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Thursday, 7 May 1987
Page: 2882

Mrs DARLING(11.32) —I wish to comment on a couple of the points made by the honourable member for Gwydir (Mr Hunt) during the debate, which have been repeated by the honourable member on the other side of the chamber. I feel they show a complete absence of logic. One particular point made by the honourable member was that the legislation was not necessary because women have been well educated in 1987. He said that in the past women were not educated to follow a profession, and that that is why there are not many of them in positions in statutory authorities, the Public Service or private enterprise. I agree that that is precisely what happened in the past. Women were not educated to a stage where they could take up such a career. The result has been that, entrenched in the top echelons of statutory authorities, the Public Service and different corporations and organisations are men who had that extra opportunity when women were not being properly educated. It is now being made very awkward for women to move up a career scale.

I have known women in that position-not as lucky as I have been in becoming a member of this Parliament, but within the Public Service-who are absolutely at one level, with younger men coming through and passing them. No matter what people say about enlightened attitudes that is actually happening today. It is one reason why there is a need for legislation-it is needed to set a standard and a value. One of the other comments made by honourable members during the debate--

Mr Hunt —What now?

Mrs DARLING —I hope that the honourable member will allow me to continue'. I did not shout during his contribution. One matter that concerned me was the suggestion that there is something wrong with suddenly setting a legislative framework for something what we believe to be worthwhile. It is suddenly too heavy. Just about every aspect of our lives-such as roads, and hospitals-is controlled, to some extent, by legislation--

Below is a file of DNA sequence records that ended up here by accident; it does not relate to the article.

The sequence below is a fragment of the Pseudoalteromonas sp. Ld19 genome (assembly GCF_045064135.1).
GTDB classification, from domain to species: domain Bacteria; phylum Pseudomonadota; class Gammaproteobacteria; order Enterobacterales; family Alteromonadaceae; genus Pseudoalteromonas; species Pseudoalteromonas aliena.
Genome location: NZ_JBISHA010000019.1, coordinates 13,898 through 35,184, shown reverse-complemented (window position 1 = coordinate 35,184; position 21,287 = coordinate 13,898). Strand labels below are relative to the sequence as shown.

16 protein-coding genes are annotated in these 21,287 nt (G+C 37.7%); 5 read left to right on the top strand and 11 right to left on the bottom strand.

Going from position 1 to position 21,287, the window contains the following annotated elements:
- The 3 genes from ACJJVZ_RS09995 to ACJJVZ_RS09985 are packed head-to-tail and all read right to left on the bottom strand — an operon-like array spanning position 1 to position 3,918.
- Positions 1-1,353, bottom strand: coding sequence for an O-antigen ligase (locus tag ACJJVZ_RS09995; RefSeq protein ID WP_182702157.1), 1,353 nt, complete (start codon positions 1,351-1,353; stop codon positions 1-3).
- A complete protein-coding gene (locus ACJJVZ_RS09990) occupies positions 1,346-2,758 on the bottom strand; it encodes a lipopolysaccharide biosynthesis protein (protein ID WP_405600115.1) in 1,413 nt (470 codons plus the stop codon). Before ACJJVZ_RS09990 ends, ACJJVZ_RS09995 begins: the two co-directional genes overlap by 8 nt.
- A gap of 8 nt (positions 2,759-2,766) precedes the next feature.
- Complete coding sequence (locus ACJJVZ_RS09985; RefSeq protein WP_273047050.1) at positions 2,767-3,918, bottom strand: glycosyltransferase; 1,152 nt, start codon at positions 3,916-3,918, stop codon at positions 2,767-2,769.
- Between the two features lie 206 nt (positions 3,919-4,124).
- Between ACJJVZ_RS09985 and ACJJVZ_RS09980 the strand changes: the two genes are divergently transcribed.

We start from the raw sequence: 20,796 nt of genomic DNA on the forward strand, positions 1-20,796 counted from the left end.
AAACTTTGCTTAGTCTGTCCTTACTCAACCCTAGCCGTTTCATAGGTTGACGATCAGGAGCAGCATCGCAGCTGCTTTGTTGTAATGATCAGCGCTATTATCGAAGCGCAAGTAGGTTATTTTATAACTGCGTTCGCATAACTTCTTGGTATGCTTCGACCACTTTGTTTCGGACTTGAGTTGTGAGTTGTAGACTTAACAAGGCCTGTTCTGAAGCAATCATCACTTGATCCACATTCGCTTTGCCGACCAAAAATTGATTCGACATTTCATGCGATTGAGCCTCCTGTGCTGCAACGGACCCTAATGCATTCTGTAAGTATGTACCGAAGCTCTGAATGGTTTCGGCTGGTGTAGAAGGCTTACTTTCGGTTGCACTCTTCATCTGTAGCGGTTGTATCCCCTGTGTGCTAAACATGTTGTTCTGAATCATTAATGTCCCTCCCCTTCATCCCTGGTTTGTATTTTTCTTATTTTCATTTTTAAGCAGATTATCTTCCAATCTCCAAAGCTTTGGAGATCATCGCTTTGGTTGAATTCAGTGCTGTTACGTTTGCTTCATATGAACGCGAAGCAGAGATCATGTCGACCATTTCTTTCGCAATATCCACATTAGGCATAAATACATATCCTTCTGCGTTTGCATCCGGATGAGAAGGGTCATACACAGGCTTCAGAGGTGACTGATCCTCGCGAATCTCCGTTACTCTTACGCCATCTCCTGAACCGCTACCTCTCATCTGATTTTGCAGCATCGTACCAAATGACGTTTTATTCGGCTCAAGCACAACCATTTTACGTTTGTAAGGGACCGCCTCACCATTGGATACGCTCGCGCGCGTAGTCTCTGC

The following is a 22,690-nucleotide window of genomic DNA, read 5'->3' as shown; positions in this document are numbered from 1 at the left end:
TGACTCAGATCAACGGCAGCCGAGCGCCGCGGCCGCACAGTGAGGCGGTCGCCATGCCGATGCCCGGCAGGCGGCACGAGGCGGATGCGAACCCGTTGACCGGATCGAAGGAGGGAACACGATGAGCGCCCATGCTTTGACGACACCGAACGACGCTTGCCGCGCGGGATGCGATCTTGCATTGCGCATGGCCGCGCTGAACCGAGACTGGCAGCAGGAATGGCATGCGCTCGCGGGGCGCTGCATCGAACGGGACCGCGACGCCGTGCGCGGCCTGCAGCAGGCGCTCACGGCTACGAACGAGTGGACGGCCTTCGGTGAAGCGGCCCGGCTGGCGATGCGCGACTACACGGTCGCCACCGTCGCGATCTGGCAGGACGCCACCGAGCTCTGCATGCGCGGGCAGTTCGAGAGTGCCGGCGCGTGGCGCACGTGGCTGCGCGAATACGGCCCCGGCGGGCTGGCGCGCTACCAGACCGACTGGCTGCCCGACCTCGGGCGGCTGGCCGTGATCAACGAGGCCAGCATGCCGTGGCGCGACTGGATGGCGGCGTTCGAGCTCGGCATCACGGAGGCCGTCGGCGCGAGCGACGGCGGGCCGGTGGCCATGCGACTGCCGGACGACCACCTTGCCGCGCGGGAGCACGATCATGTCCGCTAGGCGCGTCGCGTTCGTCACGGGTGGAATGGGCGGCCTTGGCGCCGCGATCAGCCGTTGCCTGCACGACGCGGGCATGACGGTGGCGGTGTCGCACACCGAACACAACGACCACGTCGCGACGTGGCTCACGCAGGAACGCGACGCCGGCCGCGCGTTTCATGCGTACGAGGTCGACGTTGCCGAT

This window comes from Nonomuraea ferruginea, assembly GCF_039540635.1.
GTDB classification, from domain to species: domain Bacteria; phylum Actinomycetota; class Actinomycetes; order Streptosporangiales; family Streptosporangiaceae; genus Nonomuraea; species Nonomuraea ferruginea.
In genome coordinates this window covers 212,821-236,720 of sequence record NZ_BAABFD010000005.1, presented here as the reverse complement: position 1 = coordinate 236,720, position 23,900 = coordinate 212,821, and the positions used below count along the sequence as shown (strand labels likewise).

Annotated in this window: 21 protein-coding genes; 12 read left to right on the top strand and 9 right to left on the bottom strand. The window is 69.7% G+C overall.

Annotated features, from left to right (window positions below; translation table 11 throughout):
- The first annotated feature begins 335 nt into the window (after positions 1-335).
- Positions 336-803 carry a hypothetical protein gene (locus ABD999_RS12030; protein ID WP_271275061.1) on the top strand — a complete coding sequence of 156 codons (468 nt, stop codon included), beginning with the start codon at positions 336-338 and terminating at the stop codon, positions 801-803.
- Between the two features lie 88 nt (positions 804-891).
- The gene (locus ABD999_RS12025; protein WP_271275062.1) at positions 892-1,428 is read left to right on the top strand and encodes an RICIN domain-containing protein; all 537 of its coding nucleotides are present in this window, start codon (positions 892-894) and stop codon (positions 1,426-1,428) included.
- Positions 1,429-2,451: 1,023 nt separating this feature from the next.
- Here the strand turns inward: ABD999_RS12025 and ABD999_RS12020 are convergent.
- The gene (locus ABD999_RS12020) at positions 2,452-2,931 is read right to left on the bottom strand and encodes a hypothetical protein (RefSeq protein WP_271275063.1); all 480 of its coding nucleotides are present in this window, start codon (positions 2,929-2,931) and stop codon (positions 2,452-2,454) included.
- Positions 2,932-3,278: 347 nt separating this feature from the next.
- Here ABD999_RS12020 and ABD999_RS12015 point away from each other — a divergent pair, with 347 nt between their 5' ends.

Mr Ian Cameron —That is the trouble.

Mrs DARLING —Honourable members do not think it is the trouble.

The CHAIRMAN —Order! There is far too much noise in the chamber. The Chair is having great difficulty hearing the honourable member for Lilley. Honourable members on my left and on my right are making far too much noise. I call the honourable member for Lilley.

Mrs DARLING —Thank you, Mr Chairman. I have not heard this sort of debate about how weighty is the legislation day after day on bread and butter legislation that underlines many aspects of our lives. It is only when it comes to something concerning equal opportunity to do with women that suddenly all of these arguments are dragged up. I find it a little offensive. This is a framework to encourage and facilitate the application of a human right-another one-in that equal opportunity is offered to people who may otherwise be disadvantaged. Do not be mystified. Human rights are not something strange with militants running through. Human rights are just rights for people to use the full potential of what is around them. That is precisely what this legislation does.

The honourable member for Gippsland (Mr McGauran) was very eloquent in his contention that mere words will not result in action. This week I have listened to honourable members, one after the other, speaking about the Parliamentary Privileges Bill, supporting a set of mere words designed to ensure that the rights of members of this House are protected. That was okay. That was just setting a legislative framework to ensure that if something goes wrong and we need that legislation it will be there. Honourable members stood there, one after another, patting each other on the back and saying how marvellous it was to put forward this set of words to ensure that the members of this House get their rights. That is precisely what this legislation does, and I am a bit sick of the strange manner in which honourable members opposite have picked on this legislation and suddenly find it so dreadful that we should have such a thing as legislation in this House which thrives year after year on putting through legislation.

Motion (by Mr Kerin) agreed to:

That the question be now put.

Question put:

That the clause be agreed to.